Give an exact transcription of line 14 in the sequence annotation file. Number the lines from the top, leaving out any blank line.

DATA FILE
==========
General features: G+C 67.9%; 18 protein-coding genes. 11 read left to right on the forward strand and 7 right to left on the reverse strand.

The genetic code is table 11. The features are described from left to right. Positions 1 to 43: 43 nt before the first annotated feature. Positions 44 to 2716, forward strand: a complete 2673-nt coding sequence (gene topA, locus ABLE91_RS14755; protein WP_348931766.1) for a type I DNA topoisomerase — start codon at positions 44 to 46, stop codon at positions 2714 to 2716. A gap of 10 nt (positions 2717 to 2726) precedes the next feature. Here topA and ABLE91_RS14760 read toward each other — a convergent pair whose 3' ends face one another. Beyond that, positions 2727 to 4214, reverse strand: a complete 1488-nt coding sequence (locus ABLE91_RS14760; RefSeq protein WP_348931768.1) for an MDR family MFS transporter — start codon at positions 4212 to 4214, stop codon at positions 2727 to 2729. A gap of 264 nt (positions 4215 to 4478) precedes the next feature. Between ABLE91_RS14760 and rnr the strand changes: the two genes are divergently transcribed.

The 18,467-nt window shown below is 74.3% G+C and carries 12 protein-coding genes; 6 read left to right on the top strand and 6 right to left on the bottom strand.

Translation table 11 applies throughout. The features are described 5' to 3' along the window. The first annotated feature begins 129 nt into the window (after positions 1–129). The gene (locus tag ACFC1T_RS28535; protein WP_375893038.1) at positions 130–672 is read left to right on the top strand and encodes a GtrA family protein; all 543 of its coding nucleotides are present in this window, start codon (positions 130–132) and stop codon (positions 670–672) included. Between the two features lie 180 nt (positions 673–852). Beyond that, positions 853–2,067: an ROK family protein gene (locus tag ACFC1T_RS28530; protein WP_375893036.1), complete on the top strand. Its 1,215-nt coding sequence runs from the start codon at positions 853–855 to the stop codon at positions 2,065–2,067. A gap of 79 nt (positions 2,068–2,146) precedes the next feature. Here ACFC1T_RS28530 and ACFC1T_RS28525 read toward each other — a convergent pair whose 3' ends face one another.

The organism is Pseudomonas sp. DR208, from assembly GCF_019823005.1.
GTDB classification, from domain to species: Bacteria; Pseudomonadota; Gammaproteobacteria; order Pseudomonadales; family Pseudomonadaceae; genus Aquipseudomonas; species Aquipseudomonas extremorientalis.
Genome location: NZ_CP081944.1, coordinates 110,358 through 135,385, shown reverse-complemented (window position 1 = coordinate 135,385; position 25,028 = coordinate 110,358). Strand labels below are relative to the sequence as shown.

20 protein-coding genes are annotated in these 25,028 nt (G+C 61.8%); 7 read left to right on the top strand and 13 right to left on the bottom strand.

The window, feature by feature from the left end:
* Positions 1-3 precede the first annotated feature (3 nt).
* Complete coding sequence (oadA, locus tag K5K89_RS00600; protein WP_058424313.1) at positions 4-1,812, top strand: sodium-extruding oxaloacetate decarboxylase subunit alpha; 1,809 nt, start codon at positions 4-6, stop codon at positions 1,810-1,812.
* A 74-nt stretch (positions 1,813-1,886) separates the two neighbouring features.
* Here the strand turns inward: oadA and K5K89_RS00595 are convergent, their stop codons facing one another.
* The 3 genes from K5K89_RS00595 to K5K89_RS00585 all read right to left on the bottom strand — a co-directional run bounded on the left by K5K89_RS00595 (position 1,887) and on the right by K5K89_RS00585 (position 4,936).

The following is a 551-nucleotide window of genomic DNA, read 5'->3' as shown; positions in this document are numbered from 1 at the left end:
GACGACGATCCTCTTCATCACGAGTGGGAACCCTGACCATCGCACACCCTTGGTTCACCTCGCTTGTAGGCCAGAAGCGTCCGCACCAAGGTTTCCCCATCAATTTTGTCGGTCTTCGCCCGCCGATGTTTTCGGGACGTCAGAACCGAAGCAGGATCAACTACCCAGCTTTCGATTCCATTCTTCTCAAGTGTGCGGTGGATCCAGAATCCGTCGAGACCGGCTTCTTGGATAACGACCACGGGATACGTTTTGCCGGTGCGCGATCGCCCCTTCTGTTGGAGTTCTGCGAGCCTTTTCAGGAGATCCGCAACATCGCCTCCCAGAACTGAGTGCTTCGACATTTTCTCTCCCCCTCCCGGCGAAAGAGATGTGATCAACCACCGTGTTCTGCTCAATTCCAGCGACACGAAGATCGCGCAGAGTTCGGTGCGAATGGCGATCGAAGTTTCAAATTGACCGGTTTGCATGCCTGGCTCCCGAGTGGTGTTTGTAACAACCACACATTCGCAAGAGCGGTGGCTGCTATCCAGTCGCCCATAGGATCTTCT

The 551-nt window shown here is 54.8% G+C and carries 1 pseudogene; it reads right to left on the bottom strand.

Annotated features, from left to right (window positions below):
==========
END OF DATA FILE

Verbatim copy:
* The 3 genes from K5K89_RS00595 to K5K89_RS00585 all read right to left on the bottom strand — a co-directional run bounded on the left by K5K89_RS00595 (position 1,887) and on the right by K5K89_RS00585 (position 4,936).